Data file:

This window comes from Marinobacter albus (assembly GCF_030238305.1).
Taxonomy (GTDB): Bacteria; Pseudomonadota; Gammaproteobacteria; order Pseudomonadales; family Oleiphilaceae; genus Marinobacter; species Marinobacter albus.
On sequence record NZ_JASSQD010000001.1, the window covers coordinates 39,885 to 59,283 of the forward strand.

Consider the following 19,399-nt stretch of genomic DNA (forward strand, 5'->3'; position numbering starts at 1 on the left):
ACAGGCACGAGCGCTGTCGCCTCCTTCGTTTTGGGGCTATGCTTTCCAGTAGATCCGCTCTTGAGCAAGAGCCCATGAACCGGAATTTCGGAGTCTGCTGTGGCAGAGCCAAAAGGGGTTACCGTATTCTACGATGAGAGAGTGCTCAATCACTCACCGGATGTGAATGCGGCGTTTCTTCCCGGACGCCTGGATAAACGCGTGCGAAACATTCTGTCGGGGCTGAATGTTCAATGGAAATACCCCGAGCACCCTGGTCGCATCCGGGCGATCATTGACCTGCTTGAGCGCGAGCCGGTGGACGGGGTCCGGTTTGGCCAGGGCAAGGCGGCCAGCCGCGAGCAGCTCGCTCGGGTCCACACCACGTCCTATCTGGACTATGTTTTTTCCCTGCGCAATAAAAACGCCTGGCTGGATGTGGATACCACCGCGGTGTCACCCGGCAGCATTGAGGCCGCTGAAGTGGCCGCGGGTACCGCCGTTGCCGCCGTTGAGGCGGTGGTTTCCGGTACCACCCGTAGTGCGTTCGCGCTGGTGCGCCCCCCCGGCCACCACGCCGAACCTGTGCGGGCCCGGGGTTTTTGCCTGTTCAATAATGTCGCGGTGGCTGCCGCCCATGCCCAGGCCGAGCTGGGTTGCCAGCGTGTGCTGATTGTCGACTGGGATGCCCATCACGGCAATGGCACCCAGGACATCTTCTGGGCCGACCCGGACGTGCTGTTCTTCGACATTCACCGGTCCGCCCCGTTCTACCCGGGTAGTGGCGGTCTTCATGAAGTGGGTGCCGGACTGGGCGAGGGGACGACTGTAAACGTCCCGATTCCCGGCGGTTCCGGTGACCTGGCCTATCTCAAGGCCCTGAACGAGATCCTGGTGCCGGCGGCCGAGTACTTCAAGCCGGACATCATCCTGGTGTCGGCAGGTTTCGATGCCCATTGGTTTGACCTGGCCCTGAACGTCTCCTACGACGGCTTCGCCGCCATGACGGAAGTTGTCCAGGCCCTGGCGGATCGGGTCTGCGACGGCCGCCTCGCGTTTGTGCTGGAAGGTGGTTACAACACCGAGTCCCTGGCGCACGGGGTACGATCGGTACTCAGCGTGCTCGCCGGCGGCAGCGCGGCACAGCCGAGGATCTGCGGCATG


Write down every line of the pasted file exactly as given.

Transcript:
This window comes from Marinobacter albus (assembly GCF_030238305.1).
Taxonomy (GTDB): Bacteria; Pseudomonadota; Gammaproteobacteria; order Pseudomonadales; family Oleiphilaceae; genus Marinobacter; species Marinobacter albus.
On sequence record NZ_JASSQD010000001.1, the window covers coordinates 39,885 to 59,283 of the forward strand.

Consider the following 19,399-nt stretch of genomic DNA (forward strand, 5'->3'; position numbering starts at 1 on the left):
ACAGGCACGAGCGCTGTCGCCTCCTTCGTTTTGGGGCTATGCTTTCCAGTAGATCCGCTCTTGAGCAAGAGCCCATGAACCGGAATTTCGGAGTCTGCTGTGGCAGAGCCAAAAGGGGTTACCGTATTCTACGATGAGAGAGTGCTCAATCACTCACCGGATGTGAATGCGGCGTTTCTTCCCGGACGCCTGGATAAACGCGTGCGAAACATTCTGTCGGGGCTGAATGTTCAATGGAAATACCCCGAGCACCCTGGTCGCATCCGGGCGATCATTGACCTGCTTGAGCGCGAGCCGGTGGACGGGGTCCGGTTTGGCCAGGGCAAGGCGGCCAGCCGCGAGCAGCTCGCTCGGGTCCACACCACGTCCTATCTGGACTATGTTTTTTCCCTGCGCAATAAAAACGCCTGGCTGGATGTGGATACCACCGCGGTGTCACCCGGCAGCATTGAGGCCGCTGAAGTGGCCGCGGGTACCGCCGTTGCCGCCGTTGAGGCGGTGGTTTCCGGTACCACCCGTAGTGCGTTCGCGCTGGTGCGCCCCCCCGGCCACCACGCCGAACCTGTGCGGGCCCGGGGTTTTTGCCTGTTCAATAATGTCGCGGTGGCTGCCGCCCATGCCCAGGCCGAGCTGGGTTGCCAGCGTGTGCTGATTGTCGACTGGGATGCCCATCACGGCAATGGCACCCAGGACATCTTCTGGGCCGACCCGGACGTGCTGTTCTTCGACATTCACCGGTCCGCCCCGTTCTACCCGGGTAGTGGCGGTCTTCATGAAGTGGGTGCCGGACTGGGCGAGGGGACGACTGTAAACGTCCCGATTCCCGGCGGTTCCGGTGACCTGGCCTATCTCAAGGCCCTGAACGAGATCCTGGTGCCGGCGGCCGAGTACTTCAAGCCGGACATCATCCTGGTGTCGGCAGGTTTCGATGCCCATTGGTTTGACCTGGCCCTGAACGTCTCCTACGACGGCTTCGCCGCCATGACGGAAGTTGTCCAGGCCCTGGCGGATCGGGTCTGCGACGGCCGCCTCGCGTTTGTGCTGGAAGGTGGTTACAACACCGAGTCCCTGGCGCACGGGGTACGATCGGTACTCAGCGTGCTCGCCGGCGGCAGCGCGGCACAGCCGAGGATCTGCGGCATG